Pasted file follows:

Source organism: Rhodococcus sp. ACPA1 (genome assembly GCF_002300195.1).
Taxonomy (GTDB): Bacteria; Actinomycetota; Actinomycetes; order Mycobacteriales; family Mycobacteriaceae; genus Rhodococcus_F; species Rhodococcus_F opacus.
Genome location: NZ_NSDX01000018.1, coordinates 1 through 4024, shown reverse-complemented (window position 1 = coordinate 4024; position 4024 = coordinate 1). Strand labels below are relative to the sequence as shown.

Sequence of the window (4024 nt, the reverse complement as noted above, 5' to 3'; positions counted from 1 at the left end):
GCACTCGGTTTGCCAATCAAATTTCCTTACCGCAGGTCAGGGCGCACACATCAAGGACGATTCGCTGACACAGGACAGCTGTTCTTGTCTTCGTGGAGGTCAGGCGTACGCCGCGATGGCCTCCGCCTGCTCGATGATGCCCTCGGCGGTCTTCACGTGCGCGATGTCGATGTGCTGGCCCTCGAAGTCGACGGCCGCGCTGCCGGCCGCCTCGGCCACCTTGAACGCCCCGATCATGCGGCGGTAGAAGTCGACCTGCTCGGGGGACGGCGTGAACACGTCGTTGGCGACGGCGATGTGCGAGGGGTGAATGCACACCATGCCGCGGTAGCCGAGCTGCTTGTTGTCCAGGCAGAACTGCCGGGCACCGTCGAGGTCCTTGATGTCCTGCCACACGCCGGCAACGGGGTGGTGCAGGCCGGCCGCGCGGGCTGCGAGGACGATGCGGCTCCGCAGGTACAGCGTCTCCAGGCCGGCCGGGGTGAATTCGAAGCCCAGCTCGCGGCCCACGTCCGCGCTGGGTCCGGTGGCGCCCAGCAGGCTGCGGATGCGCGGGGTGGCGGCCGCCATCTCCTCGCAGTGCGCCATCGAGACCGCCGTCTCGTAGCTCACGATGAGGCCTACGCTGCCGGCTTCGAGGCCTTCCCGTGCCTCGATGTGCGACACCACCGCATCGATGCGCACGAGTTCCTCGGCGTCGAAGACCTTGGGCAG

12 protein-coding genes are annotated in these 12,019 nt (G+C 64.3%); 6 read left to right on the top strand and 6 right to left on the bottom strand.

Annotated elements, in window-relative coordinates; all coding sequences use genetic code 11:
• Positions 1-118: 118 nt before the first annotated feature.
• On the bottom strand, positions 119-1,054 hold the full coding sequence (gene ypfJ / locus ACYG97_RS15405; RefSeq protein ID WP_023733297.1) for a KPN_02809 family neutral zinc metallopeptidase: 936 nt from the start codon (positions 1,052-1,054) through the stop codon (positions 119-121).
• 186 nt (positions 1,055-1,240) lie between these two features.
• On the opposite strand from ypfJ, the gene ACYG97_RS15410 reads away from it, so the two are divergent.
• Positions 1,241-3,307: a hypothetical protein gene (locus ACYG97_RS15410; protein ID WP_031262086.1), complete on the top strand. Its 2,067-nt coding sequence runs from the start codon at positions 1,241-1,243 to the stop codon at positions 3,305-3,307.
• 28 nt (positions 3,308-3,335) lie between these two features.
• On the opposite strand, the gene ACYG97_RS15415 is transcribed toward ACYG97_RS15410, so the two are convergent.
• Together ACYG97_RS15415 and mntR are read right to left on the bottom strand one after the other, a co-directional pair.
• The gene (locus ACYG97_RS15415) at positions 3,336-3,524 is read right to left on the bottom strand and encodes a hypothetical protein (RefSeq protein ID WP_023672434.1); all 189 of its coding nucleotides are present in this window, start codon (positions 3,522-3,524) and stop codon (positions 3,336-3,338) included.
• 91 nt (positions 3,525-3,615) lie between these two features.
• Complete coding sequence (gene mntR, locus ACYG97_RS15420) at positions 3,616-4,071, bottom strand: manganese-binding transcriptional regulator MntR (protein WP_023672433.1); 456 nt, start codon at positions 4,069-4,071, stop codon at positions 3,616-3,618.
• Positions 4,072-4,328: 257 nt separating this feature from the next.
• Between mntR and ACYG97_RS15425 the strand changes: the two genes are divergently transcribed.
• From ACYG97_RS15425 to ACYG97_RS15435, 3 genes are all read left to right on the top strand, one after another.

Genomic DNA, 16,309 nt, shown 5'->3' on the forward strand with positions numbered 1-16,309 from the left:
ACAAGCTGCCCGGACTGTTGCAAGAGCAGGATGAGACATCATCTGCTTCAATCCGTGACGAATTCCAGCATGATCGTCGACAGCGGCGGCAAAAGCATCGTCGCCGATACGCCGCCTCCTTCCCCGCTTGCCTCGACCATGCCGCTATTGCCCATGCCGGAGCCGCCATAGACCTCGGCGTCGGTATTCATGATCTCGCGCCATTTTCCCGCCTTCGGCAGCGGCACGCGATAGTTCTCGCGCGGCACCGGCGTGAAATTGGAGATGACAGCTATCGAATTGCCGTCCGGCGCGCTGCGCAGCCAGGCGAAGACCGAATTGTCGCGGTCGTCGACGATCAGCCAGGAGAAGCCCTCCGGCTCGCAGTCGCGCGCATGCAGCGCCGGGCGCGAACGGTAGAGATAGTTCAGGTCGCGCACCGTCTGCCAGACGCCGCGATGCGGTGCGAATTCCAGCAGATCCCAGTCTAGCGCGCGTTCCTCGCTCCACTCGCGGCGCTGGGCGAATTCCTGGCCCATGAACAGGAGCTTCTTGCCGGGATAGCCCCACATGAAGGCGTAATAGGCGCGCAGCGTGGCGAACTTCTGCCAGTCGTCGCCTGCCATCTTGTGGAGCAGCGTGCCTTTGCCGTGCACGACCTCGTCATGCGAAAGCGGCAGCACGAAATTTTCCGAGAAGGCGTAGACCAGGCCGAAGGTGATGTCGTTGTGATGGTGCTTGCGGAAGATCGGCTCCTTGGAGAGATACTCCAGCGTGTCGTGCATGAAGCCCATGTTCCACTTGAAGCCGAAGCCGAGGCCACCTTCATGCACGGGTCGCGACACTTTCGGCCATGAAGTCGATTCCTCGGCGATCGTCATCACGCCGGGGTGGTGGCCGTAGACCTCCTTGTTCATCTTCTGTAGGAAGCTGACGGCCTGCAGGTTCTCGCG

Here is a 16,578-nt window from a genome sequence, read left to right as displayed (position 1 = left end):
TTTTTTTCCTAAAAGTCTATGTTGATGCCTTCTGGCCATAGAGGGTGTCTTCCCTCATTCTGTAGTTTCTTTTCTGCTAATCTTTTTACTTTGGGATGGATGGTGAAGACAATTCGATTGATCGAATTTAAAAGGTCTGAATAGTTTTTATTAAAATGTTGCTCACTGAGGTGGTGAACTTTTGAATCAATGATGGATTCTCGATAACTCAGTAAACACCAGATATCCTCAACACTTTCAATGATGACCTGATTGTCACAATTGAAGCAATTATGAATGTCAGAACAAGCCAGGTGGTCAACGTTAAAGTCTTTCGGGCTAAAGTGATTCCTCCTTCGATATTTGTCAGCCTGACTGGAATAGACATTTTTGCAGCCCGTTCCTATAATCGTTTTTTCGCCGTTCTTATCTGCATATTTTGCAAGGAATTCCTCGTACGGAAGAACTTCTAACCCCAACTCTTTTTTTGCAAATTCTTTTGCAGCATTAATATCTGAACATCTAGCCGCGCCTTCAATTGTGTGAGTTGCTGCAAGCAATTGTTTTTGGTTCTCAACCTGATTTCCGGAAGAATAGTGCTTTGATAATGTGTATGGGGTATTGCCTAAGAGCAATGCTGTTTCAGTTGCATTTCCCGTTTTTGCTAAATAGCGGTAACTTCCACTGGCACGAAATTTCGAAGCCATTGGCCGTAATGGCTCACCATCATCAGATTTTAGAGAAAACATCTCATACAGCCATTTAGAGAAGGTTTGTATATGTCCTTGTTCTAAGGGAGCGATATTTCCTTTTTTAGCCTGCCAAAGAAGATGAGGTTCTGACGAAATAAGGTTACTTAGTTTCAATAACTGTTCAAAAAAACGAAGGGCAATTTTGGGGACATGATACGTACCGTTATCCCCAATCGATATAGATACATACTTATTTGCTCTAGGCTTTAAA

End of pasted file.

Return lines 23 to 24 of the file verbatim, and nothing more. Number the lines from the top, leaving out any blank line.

ACAAGCTGCCCGGACTGTTGCAAGAGCAGGATGAGACATCATCTGCTTCAATCCGTGACGAATTCCAGCATGATCGTCGACAGCGGCGGCAAAAGCATCGTCGCCGATACGCCGCCTCCTTCCCCGCTTGCCTCGACCATGCCGCTATTGCCCATGCCGGAGCCGCCATAGACCTCGGCGTCGGTATTCATGATCTCGCGCCATTTTCCCGCCTTCGGCAGCGGCACGCGATAGTTCTCGCGCGGCACCGGCGTGAAATTGGAGATGACAGCTATCGAATTGCCGTCCGGCGCGCTGCGCAGCCAGGCGAAGACCGAATTGTCGCGGTCGTCGACGATCAGCCAGGAGAAGCCCTCCGGCTCGCAGTCGCGCGCATGCAGCGCCGGGCGCGAACGGTAGAGATAGTTCAGGTCGCGCACCGTCTGCCAGACGCCGCGATGCGGTGCGAATTCCAGCAGATCCCAGTCTAGCGCGCGTTCCTCGCTCCACTCGCGGCGCTGGGCGAATTCCTGGCCCATGAACAGGAGCTTCTTGCCGGGATAGCCCCACATGAAGGCGTAATAGGCGCGCAGCGTGGCGAACTTCTGCCAGTCGTCGCCTGCCATCTTGTGGAGCAGCGTGCCTTTGCCGTGCACGACCTCGTCATGCGAAAGCGGCAGCACGAAATTTTCCGAGAAGGCGTAGACCAGGCCGAAGGTGATGTCGTTGTGATGGTGCTTGCGGAAGATCGGCTCCTTGGAGAGATACTCCAGCGTGTCGTGCATGAAGCCCATGTTCCACTTGAAGCCGAAGCCGAGGCCACCTTCATGCACGGGTCGCGACACTTTCGGCCATGAAGTCGATTCCTCGGCGATCGTCATCACGCCGGGGTGGTGGCCGTAGACCTCCTTGTTCATCTTCTGTAGGAAGCTGACGGCCTGCAGGTTCTCGCG

Here is a 16,578-nt window from a genome sequence, read left to right as displayed (position 1 = left end):